MANATEE — Anger and a sense of betrayal were some of the emotions Manatee County Republican Party loyalists were dealing with a day after Gov. Charlie Crist announced he would run as an independent candidate for U.S. Senate.
Kathy King, chairwoman of the Manatee County Republican Executive Committee, said Friday that she would have preferred to have seen the Republican senatorial candidate chosen by voters in a primary election and for the party to have rallied around the winner.
“There is disappointment, and the people feel betrayed,” King said, noting that many party faithful had contributed to and worked for previous Crist campaigns.
“As governor, he was the figurative leader of the party. For him to choose to leave the party, people feel betrayed by that,” King said.
After seeing his standing in polls fall steadily in recent months, as former House Speaker Marco Rubio ascended, Crist announced Thursday he was bolting the party.
Locally, Paul Sharff resigned as Florida GOP state committeeman for Manatee County to work for Crist’s election as U.S. senator.
King said she has 60 days to call for an election to seek a replacement for Sharff.
Sharff said Friday reaction has been exciting and the Crist switchboard has been tied up with calls.
The campaign raised $31,000 as 16,000 people went to the Crist election website on Thursday, Sharff said.
“I’ve had more Democrats than anything calling me. I’ve had several calls from people I don’t know,” Sharff said.
Katie Betta, communications director for the Republican Party of Florida, confirmed Friday that King has 60 days to call an election to replace Sharff. Members of the Manatee County Republican Executive Committee would vote for a replacement, Betta said.
Diane Garcia, treasurer of the East Manatee Republican Club, said she is among those angered by Crist’s defection.
“I think Charlie Crist is for Charlie Crist. When he sees he can’t win any other way, he switches directions. I’m very angry about this,” Garcia said.
Garcia said she was also disappointed in the resignation of Sharff, a life-long Republican.
King said Crist is responsible for his own fall in the polls.
Jim Greer, who was ousted as GOP state party chairman, and is at the center of a credit card scandal, was a Crist appointee.
“We hold him (Crist) accountable for the appointment. He lobbied hard for the party to accept that appointment,” King said, adding the scandal could have been avoided with another appointee.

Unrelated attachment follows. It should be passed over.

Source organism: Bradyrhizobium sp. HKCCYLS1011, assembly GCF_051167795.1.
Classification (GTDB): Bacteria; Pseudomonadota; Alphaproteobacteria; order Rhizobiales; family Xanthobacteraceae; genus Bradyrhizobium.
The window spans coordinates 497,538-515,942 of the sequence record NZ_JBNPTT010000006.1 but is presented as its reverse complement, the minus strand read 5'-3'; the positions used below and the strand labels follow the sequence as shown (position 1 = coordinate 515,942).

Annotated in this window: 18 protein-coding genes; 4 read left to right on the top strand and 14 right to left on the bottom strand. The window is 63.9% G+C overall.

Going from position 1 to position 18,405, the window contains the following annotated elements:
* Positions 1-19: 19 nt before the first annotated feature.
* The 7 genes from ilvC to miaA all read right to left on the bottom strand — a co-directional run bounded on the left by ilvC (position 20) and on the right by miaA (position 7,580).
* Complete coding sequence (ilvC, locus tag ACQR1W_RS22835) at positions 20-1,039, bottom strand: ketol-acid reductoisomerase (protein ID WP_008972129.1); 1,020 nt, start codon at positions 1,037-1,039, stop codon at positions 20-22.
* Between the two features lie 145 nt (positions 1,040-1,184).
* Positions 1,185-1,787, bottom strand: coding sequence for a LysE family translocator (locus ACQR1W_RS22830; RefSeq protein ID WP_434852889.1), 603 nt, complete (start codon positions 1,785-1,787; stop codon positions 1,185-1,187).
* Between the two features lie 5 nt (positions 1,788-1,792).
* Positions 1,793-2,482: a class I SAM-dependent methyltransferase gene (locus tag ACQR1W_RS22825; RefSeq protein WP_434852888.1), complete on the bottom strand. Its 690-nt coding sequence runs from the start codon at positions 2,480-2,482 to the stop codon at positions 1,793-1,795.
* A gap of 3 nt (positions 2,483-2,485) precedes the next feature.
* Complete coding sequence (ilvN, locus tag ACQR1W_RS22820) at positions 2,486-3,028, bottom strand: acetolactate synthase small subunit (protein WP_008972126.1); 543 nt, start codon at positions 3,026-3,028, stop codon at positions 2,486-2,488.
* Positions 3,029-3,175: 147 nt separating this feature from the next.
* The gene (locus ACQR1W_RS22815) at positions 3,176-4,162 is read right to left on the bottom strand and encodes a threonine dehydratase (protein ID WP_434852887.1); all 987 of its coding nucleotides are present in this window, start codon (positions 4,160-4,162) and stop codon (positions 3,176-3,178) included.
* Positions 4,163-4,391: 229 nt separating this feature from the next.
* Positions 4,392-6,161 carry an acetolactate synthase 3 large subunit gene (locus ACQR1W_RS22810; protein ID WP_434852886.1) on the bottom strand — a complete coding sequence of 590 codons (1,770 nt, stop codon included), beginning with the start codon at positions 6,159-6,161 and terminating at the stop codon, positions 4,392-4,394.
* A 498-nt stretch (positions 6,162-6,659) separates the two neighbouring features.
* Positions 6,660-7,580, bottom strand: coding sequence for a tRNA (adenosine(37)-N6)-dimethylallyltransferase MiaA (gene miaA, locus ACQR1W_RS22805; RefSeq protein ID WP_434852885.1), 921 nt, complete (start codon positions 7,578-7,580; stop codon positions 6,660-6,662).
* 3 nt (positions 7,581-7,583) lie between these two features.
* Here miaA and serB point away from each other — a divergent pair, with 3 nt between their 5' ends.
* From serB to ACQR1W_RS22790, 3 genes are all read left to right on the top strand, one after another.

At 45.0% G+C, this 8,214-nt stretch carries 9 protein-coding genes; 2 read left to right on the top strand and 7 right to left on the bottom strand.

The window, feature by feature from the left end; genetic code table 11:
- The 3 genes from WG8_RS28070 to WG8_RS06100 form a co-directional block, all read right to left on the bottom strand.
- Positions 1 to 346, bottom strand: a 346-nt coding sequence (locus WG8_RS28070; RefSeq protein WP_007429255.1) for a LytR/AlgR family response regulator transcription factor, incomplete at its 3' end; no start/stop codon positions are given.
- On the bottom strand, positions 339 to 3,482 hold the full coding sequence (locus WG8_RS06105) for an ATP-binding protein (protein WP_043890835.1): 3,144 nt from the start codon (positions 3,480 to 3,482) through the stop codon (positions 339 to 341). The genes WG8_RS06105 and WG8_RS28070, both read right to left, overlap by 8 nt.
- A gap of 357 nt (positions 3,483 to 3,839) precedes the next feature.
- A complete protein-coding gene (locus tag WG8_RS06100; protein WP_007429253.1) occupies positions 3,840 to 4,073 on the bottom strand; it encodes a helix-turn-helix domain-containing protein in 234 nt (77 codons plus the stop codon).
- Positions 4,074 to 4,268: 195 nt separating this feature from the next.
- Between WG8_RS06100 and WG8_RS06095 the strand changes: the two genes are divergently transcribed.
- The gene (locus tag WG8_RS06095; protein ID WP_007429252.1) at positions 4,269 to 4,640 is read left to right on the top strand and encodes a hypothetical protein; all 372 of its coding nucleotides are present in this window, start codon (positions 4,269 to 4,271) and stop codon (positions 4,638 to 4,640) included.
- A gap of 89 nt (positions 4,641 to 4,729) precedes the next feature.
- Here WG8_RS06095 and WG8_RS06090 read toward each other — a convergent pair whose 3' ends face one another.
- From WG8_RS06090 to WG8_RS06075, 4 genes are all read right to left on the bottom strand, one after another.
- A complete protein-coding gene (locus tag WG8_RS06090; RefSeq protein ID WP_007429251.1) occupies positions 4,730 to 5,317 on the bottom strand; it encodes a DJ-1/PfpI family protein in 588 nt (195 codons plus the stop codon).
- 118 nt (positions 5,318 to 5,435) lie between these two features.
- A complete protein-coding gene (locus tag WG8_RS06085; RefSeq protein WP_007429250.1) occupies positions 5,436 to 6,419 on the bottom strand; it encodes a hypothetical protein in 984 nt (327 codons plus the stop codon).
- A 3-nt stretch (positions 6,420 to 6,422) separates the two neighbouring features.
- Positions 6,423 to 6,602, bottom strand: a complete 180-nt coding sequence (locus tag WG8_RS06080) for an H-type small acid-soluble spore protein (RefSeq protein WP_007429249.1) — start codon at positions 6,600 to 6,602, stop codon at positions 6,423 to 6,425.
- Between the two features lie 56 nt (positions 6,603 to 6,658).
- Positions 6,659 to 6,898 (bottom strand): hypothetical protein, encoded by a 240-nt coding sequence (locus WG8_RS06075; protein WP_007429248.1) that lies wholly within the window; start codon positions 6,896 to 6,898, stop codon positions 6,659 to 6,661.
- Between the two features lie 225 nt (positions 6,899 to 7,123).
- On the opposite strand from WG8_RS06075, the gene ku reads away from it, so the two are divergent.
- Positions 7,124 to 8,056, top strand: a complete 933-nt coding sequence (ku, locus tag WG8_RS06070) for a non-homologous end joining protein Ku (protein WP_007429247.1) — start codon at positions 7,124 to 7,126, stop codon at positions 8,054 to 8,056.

The centrist Crist also lost ground to the more conservative Rubio for his literal embrace on-stage of President Barack Obama, for his acceptance of federal stimulus money, and for his appointment of Judge James E.C. Perry to the Florida Supreme Court, King said.
Joan Shirey, president of the East Manatee Republican Club, said she liked Crist, and voted for him in previous campaigns, but believes he made a mistake in quitting the party.
“I’m disappointed in Charlie. Anybody who can’t stand the heat should get out of the kitchen,” Shirey said.
Dr. Craig Trigueiro, president of the Lakewood Ranch Republican Club, said there is a perception that politicians don’t tell the truth, a perception reinforced by Crist who earlier pledged not to run as an independent.
“I’m not sure if he’s going to change his name to Benedict Arnold Crist or Charlie Spector. I’ve voted for Charlie Crist every time he’s run for office. We took him at his word that he wouldn’t run as an independent. I’m not sure what it says about Charlie Crist keeping his word, or maybe it says everything.”
But Sharff said the legislature put Crist in a bind when it passed controversial Senate Bill 6, governing teacher pay and tenure that prompted a street protest in Manatee County and sick-outs elsewhere. Crist had no option but to veto the bill, Sharff said.
“If he had signed it, it would have done an injustice to the teachers. He has been a champion for children forever,” Sharff said.
Crist is bringing in a new team to run his campaign, and the election could work some changes in the nation, Sharff said.
He predicted that if Crist wins the Senate seat, he would caucus with Republicans, rather than Democrats like Sen. Joe Lieberman.